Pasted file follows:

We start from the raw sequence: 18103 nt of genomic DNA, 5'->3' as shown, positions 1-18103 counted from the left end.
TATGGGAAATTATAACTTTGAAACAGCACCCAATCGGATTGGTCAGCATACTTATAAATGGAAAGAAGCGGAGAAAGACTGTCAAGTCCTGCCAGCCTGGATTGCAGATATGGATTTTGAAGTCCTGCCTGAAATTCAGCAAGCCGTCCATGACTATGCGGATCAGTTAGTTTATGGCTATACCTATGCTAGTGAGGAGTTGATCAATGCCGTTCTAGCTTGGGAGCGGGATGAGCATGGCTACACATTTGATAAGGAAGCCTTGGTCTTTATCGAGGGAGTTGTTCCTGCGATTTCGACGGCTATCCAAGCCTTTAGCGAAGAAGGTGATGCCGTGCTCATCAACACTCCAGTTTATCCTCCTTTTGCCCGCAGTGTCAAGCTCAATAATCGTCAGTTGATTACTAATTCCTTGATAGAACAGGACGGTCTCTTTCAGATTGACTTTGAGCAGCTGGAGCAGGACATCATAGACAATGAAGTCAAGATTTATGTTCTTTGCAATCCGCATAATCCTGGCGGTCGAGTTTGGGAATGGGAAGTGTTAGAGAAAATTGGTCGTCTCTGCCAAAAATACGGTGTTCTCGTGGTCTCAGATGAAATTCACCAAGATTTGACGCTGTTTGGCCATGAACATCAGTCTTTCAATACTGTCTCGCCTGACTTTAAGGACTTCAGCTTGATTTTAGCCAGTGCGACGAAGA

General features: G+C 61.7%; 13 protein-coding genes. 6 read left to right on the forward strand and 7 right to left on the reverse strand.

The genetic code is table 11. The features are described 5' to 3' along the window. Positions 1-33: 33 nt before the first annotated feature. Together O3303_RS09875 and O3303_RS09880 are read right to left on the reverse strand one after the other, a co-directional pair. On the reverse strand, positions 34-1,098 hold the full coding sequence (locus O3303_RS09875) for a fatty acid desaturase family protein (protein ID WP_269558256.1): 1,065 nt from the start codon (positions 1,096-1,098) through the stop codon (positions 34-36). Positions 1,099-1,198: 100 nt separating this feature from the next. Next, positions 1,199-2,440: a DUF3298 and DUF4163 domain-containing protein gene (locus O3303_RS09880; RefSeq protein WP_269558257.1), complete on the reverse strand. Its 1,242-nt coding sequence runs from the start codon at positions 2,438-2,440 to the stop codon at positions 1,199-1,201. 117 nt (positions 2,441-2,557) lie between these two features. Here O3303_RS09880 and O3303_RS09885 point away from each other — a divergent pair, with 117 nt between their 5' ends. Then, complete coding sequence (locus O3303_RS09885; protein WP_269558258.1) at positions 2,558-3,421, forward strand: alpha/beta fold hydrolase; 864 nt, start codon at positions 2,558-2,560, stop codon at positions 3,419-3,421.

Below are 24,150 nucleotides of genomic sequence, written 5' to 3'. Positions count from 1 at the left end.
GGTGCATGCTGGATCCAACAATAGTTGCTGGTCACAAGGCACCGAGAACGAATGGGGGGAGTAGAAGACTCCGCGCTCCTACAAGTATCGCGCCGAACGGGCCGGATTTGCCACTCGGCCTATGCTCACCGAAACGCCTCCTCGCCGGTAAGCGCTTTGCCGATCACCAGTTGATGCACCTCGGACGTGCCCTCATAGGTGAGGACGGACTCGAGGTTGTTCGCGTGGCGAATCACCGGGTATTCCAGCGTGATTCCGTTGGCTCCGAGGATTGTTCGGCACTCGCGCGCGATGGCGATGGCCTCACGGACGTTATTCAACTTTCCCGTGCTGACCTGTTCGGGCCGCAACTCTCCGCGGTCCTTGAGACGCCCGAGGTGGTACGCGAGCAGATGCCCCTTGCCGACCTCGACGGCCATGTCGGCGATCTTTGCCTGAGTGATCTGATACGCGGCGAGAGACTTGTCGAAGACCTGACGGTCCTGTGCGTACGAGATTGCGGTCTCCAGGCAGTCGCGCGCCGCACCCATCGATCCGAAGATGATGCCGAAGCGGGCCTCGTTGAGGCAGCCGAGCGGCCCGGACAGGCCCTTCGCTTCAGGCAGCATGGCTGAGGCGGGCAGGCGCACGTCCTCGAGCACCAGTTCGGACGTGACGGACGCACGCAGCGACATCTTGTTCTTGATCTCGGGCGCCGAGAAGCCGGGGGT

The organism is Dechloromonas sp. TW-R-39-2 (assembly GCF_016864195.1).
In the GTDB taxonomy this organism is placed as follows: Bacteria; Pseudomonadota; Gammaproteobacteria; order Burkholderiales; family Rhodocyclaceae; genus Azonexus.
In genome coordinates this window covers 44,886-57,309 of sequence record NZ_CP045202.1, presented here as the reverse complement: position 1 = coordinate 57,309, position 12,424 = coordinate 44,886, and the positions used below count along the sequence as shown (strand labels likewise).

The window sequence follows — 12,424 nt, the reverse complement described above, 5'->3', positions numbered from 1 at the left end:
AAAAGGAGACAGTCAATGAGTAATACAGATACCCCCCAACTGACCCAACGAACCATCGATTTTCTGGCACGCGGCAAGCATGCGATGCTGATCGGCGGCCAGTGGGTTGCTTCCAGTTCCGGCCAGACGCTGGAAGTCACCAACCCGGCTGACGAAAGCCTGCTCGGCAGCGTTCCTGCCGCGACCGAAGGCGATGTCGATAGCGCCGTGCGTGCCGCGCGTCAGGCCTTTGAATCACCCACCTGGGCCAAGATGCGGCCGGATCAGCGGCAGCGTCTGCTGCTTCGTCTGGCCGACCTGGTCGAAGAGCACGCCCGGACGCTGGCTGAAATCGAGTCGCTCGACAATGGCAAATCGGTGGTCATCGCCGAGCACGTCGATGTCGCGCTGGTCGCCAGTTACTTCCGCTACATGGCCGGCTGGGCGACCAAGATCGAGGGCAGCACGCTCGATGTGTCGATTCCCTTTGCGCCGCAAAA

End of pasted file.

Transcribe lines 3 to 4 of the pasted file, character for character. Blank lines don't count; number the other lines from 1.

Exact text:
General features: G+C 61.7%; 13 protein-coding genes. 6 read left to right on the forward strand and 7 right to left on the reverse strand.

The genetic code is table 11. The features are described 5' to 3' along the window. Positions 1-33: 33 nt before the first annotated feature. Together O3303_RS09875 and O3303_RS09880 are read right to left on the reverse strand one after the other, a co-directional pair. On the reverse strand, positions 34-1,098 hold the full coding sequence (locus O3303_RS09875) for a fatty acid desaturase family protein (protein ID WP_269558256.1): 1,065 nt from the start codon (positions 1,096-1,098) through the stop codon (positions 34-36). Positions 1,099-1,198: 100 nt separating this feature from the next. Next, positions 1,199-2,440: a DUF3298 and DUF4163 domain-containing protein gene (locus O3303_RS09880; RefSeq protein WP_269558257.1), complete on the reverse strand. Its 1,242-nt coding sequence runs from the start codon at positions 2,438-2,440 to the stop codon at positions 1,199-1,201. 117 nt (positions 2,441-2,557) lie between these two features. Here O3303_RS09880 and O3303_RS09885 point away from each other — a divergent pair, with 117 nt between their 5' ends. Then, complete coding sequence (locus O3303_RS09885; protein WP_269558258.1) at positions 2,558-3,421, forward strand: alpha/beta fold hydrolase; 864 nt, start codon at positions 2,558-2,560, stop codon at positions 3,419-3,421.